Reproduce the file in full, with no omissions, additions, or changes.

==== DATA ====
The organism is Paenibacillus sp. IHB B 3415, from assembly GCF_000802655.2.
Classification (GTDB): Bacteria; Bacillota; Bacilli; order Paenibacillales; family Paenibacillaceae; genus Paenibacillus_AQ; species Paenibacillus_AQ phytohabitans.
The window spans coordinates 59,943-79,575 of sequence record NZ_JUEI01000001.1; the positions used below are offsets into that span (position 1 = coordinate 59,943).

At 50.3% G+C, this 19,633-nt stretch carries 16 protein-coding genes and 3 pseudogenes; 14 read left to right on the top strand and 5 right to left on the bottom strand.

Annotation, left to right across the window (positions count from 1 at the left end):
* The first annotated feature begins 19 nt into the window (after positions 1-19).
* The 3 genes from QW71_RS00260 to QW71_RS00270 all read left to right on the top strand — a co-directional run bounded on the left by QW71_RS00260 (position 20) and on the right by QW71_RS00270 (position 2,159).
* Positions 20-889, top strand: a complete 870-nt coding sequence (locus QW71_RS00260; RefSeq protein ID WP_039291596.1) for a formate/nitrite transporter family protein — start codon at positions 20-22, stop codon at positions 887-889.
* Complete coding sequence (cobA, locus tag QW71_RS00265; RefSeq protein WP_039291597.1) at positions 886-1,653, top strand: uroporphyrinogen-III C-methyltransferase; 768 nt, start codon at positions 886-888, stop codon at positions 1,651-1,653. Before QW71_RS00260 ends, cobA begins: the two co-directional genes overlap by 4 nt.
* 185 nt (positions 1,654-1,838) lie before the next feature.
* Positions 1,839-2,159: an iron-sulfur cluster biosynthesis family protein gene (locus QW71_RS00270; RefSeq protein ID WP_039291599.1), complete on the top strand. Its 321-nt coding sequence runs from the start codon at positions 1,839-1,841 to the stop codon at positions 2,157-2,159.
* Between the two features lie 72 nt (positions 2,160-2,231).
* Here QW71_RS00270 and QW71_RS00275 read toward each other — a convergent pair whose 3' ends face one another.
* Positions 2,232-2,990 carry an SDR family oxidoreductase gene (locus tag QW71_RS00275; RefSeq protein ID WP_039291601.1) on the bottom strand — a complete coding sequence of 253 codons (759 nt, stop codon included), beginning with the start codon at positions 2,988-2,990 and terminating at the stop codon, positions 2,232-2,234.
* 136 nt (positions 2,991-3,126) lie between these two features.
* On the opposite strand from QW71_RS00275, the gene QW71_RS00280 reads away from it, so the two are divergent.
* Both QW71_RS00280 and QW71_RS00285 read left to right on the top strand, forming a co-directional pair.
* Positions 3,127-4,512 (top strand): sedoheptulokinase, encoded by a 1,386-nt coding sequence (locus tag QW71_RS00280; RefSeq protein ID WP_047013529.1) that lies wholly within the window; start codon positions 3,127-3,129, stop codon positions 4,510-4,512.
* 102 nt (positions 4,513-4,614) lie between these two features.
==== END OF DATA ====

The organism is Paenibacillus sp. IHB B 3415, from assembly GCF_000802655.2.
Classification (GTDB): Bacteria; Bacillota; Bacilli; order Paenibacillales; family Paenibacillaceae; genus Paenibacillus_AQ; species Paenibacillus_AQ phytohabitans.
The window spans coordinates 59,943-79,575 of sequence record NZ_JUEI01000001.1; the positions used below are offsets into that span (position 1 = coordinate 59,943).

At 50.3% G+C, this 19,633-nt stretch carries 16 protein-coding genes and 3 pseudogenes; 14 read left to right on the top strand and 5 right to left on the bottom strand.

Annotation, left to right across the window (positions count from 1 at the left end):
* The first annotated feature begins 19 nt into the window (after positions 1-19).
* The 3 genes from QW71_RS00260 to QW71_RS00270 all read left to right on the top strand — a co-directional run bounded on the left by QW71_RS00260 (position 20) and on the right by QW71_RS00270 (position 2,159).
* Positions 20-889, top strand: a complete 870-nt coding sequence (locus QW71_RS00260; RefSeq protein ID WP_039291596.1) for a formate/nitrite transporter family protein — start codon at positions 20-22, stop codon at positions 887-889.
* Complete coding sequence (cobA, locus tag QW71_RS00265; RefSeq protein WP_039291597.1) at positions 886-1,653, top strand: uroporphyrinogen-III C-methyltransferase; 768 nt, start codon at positions 886-888, stop codon at positions 1,651-1,653. Before QW71_RS00260 ends, cobA begins: the two co-directional genes overlap by 4 nt.
* 185 nt (positions 1,654-1,838) lie before the next feature.
* Positions 1,839-2,159: an iron-sulfur cluster biosynthesis family protein gene (locus QW71_RS00270; RefSeq protein ID WP_039291599.1), complete on the top strand. Its 321-nt coding sequence runs from the start codon at positions 1,839-1,841 to the stop codon at positions 2,157-2,159.
* Between the two features lie 72 nt (positions 2,160-2,231).
* Here QW71_RS00270 and QW71_RS00275 read toward each other — a convergent pair whose 3' ends face one another.
* Positions 2,232-2,990 carry an SDR family oxidoreductase gene (locus tag QW71_RS00275; RefSeq protein ID WP_039291601.1) on the bottom strand — a complete coding sequence of 253 codons (759 nt, stop codon included), beginning with the start codon at positions 2,988-2,990 and terminating at the stop codon, positions 2,232-2,234.
* 136 nt (positions 2,991-3,126) lie between these two features.
* On the opposite strand from QW71_RS00275, the gene QW71_RS00280 reads away from it, so the two are divergent.
* Both QW71_RS00280 and QW71_RS00285 read left to right on the top strand, forming a co-directional pair.
* Positions 3,127-4,512 (top strand): sedoheptulokinase, encoded by a 1,386-nt coding sequence (locus tag QW71_RS00280; RefSeq protein ID WP_047013529.1) that lies wholly within the window; start codon positions 3,127-3,129, stop codon positions 4,510-4,512.
* 102 nt (positions 4,513-4,614) lie between these two features.